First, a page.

Saturday, 17 August 2013
Every word of the story is perfect:
how the narrator finds the inn on a country road at night;
the signboard creaking in the wind;
the bronze elephant's head handle;
the interior of the inn, which I described in an earlier post.
We might expect the narrator to meet someone who recounts a single story to him and thus also to us. Instead, this is like a real night at the Old Phoenix. We read snatches of conversation, some that the narrator engages in and others that he overhears. We easily recognize two famous political leaders from different parts of the British Isles although one is not named and the other not till the end.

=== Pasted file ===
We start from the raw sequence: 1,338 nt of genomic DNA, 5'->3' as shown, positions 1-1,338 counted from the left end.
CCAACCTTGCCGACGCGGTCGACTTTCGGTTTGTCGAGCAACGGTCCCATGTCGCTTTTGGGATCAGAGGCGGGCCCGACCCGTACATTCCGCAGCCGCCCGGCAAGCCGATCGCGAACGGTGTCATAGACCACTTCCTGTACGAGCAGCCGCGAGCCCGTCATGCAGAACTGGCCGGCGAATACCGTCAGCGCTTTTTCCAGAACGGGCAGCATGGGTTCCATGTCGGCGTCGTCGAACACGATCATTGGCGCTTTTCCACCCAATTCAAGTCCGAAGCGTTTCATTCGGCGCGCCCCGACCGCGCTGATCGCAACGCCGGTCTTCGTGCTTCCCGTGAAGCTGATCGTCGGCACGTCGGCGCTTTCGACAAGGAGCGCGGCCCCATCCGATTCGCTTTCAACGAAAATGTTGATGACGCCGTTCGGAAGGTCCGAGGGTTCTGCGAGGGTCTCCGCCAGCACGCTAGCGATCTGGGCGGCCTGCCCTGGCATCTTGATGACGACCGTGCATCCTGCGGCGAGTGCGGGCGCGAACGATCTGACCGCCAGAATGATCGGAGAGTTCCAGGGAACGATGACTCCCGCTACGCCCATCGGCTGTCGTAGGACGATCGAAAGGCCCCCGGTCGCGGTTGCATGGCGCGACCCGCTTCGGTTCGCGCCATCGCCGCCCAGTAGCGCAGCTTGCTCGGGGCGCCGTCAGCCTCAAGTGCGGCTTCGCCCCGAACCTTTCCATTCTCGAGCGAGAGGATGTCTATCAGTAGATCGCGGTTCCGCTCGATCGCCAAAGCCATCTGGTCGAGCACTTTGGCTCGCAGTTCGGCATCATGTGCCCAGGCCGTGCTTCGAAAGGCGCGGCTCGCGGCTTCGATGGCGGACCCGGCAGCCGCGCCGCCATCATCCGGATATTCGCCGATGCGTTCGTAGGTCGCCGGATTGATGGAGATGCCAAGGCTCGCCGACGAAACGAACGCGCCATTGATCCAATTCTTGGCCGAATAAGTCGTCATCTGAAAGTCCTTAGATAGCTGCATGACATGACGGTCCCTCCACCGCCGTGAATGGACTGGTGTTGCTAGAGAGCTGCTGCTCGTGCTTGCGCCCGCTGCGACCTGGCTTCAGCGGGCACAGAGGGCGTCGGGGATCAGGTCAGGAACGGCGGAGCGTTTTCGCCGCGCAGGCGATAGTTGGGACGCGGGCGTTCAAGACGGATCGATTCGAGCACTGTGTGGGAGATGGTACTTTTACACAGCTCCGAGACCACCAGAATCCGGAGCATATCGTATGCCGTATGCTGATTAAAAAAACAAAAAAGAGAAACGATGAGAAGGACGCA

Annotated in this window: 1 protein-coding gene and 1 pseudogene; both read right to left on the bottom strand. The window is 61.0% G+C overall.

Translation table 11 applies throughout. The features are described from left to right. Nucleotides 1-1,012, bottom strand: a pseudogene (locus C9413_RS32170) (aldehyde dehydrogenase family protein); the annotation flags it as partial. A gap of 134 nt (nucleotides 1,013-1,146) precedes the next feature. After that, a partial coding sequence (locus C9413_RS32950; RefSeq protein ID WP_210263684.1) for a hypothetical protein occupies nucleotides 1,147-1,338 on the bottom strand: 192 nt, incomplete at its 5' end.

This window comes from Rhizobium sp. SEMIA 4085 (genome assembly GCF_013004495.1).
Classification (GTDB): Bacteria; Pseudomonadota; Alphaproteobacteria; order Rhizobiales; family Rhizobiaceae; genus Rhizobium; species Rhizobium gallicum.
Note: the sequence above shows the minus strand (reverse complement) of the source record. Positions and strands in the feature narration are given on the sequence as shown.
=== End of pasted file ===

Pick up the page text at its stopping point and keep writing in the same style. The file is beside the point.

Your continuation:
Francois Villon composes verses about Harald Hardrada and Simon Bolivar, thus echoing two other works by Anderson, and we understand that, on a previous night at the Old Phoenix, Villon had not interacted amicably with Kit Marlowe.
It is getting late so I will finish reading tomorrow.